'Apocalypse of bees' hits Montreal neighbourhood
Josh Elliott, CTVNews.ca
Published Tuesday, June 24, 2014 10:32PM EDT
The Montreal, Que. neighbourhood of Lachine was all abuzz on Tuesday as a massive colony of bees swept through the area before coming to rest on nearby tree.
Lachine resident James Westover described the colony’s arrival as an “apocalypse of bees.” The swarm is estimated to have contained more than 30,000 insects.
“The sky was full of bees, covered with bees,” he told CTV News. “It was insane. I never saw something like that in my life.”
Westover called the city, and the city called bee expert Alexandre Beaudoin and his team. Dressed only in street clothes, Beaudoin climbed the tree where the bees were nesting and vacuumed them up into carrying boxes. He and his team then relocated the bees to a safer area.
“We like to help people when people are afraid of bees in the city,” Beaudoin told CTV News.
Beaudoin, a biodiversity consultant at the University of Montreal, said the wayward colony may have been an urban beekeeper’s hive, perhaps looking for greener pastures.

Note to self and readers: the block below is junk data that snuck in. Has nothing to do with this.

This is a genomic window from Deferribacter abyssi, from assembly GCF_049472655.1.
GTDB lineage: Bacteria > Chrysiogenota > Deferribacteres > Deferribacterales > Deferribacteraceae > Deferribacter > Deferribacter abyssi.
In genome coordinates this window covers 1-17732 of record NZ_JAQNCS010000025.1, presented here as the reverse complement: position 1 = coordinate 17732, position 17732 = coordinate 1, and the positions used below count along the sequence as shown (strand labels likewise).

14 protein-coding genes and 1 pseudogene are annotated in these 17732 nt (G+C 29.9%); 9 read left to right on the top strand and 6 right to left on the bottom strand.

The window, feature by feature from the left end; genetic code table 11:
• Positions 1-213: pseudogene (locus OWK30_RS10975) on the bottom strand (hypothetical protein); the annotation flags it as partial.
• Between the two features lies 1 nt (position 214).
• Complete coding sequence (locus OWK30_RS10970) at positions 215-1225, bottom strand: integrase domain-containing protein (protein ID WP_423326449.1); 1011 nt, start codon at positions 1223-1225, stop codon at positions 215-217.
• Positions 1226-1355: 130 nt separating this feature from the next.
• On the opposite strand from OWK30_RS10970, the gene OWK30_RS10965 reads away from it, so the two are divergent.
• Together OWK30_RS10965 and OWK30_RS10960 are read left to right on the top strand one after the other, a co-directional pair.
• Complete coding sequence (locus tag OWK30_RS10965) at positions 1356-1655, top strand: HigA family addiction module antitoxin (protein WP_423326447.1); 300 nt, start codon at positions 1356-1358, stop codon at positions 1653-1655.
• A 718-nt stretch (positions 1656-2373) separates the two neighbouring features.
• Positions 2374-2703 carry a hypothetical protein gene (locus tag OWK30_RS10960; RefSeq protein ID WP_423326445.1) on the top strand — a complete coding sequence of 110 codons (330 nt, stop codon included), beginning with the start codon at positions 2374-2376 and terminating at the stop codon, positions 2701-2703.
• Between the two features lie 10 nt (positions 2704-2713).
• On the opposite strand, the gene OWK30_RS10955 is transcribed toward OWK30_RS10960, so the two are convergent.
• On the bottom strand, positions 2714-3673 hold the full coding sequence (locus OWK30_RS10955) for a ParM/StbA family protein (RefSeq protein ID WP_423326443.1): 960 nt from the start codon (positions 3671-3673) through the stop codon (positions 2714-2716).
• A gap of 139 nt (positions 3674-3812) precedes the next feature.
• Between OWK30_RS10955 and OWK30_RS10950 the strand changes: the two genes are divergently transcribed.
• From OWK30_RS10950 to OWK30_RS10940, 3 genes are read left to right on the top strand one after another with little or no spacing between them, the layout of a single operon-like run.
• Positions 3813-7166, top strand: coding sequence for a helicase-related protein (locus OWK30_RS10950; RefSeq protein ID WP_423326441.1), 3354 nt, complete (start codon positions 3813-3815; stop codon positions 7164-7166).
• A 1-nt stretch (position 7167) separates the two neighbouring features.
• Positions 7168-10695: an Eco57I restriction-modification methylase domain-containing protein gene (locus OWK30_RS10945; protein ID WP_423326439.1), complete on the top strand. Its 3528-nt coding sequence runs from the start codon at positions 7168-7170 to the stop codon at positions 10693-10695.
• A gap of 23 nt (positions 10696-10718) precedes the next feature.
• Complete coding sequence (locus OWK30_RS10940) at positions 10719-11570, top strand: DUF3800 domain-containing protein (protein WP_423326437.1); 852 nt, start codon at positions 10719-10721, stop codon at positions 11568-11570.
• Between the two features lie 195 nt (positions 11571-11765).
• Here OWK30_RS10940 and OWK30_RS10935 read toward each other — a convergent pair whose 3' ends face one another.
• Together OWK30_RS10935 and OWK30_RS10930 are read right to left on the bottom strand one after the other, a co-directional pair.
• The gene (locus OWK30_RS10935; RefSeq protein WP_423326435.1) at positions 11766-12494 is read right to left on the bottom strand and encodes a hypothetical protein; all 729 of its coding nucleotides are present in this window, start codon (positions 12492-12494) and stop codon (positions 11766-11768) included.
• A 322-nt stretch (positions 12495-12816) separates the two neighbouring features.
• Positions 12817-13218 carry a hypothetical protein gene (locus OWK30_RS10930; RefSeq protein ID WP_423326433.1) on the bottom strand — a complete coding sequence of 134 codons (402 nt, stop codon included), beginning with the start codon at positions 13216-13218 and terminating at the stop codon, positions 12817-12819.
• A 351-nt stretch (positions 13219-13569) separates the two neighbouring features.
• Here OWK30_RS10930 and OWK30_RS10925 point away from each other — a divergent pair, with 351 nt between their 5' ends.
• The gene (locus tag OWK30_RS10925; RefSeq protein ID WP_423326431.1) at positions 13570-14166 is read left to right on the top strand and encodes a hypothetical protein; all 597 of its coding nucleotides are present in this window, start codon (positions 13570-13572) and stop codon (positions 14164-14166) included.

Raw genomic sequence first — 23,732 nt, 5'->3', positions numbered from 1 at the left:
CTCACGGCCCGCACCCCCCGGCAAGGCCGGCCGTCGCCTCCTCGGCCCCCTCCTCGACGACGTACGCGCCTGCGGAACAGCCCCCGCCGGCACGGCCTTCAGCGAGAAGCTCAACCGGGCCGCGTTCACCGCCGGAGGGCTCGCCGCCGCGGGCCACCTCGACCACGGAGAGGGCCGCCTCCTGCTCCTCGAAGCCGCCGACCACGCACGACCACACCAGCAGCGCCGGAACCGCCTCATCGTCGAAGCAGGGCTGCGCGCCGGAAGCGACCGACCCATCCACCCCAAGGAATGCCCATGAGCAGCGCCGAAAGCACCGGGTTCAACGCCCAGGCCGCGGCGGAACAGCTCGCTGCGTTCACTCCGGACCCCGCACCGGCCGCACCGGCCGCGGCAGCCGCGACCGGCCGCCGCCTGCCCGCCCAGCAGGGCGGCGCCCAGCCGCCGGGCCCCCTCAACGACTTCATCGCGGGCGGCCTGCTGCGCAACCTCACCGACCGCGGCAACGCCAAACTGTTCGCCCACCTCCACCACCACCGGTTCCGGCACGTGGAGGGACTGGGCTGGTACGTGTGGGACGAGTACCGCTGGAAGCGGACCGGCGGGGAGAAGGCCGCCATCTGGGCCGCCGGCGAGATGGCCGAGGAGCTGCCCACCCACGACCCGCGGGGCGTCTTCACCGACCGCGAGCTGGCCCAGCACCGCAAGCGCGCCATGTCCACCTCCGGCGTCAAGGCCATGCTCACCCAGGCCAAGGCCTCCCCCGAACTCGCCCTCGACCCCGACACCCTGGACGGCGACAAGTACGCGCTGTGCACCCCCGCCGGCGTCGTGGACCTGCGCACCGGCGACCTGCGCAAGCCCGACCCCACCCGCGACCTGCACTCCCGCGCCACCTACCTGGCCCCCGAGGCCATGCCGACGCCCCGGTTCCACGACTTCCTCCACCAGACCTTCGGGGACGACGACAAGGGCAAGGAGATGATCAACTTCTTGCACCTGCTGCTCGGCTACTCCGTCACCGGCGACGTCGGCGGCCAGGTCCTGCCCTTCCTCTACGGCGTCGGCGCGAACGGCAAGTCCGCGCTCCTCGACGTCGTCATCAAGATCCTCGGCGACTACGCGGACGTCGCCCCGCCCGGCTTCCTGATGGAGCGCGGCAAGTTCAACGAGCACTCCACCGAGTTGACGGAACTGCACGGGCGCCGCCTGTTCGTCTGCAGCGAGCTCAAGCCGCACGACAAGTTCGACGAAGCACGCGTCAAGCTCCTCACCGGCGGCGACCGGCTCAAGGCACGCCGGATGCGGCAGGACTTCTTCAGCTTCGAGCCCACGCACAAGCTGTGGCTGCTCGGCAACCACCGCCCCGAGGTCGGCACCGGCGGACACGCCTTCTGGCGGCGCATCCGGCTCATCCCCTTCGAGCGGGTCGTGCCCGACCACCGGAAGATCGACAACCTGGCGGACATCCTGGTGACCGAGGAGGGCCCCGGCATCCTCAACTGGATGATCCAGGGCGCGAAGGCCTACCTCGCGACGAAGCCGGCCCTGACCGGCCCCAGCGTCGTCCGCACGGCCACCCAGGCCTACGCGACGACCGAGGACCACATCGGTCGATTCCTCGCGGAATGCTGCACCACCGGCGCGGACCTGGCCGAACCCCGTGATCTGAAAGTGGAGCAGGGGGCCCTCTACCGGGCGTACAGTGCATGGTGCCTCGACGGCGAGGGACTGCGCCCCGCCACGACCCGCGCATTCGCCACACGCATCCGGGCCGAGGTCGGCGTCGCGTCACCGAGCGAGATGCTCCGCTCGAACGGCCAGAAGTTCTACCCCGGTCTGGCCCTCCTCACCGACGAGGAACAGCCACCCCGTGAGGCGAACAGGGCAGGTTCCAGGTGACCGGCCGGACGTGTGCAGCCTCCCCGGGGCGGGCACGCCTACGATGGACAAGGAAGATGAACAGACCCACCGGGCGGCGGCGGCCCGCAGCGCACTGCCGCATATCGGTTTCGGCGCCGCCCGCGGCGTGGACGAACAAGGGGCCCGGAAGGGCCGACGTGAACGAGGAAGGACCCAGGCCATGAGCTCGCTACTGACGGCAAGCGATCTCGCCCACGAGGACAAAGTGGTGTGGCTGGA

Or at least, pastures with more flowers.
“We all know that bees are not going well right now,” he said. “We’ve heard a bit about the colony collapse disorder, which is like the extinction of the bees, so people want to help.”
Many would-be bee saviours have embraced urban beekeeping as a way to keep the honey-makers around. But Beaudoin said that’s not the answer, as city bees often struggle to find food sources in urban environments. “The idea is not to have one more hive in town. The idea is to change your grass for clover, or thyme, or something like that. Just put flowers that will help the pollinators to feed themselves,” Beaudoin said.
It’s not the first time Beaudoin has played honey bee hero. Two weeks ago, emergency responders called him in to remove a colony of bees from the back of a parked car in downtown Montreal. For that case, Beaudoin found the colony’s queen and relocated it. The rest of the swarm followed.
Starving bee colonies have been known to migrate en masse in search of a better place to live.
With files from CTV Montreal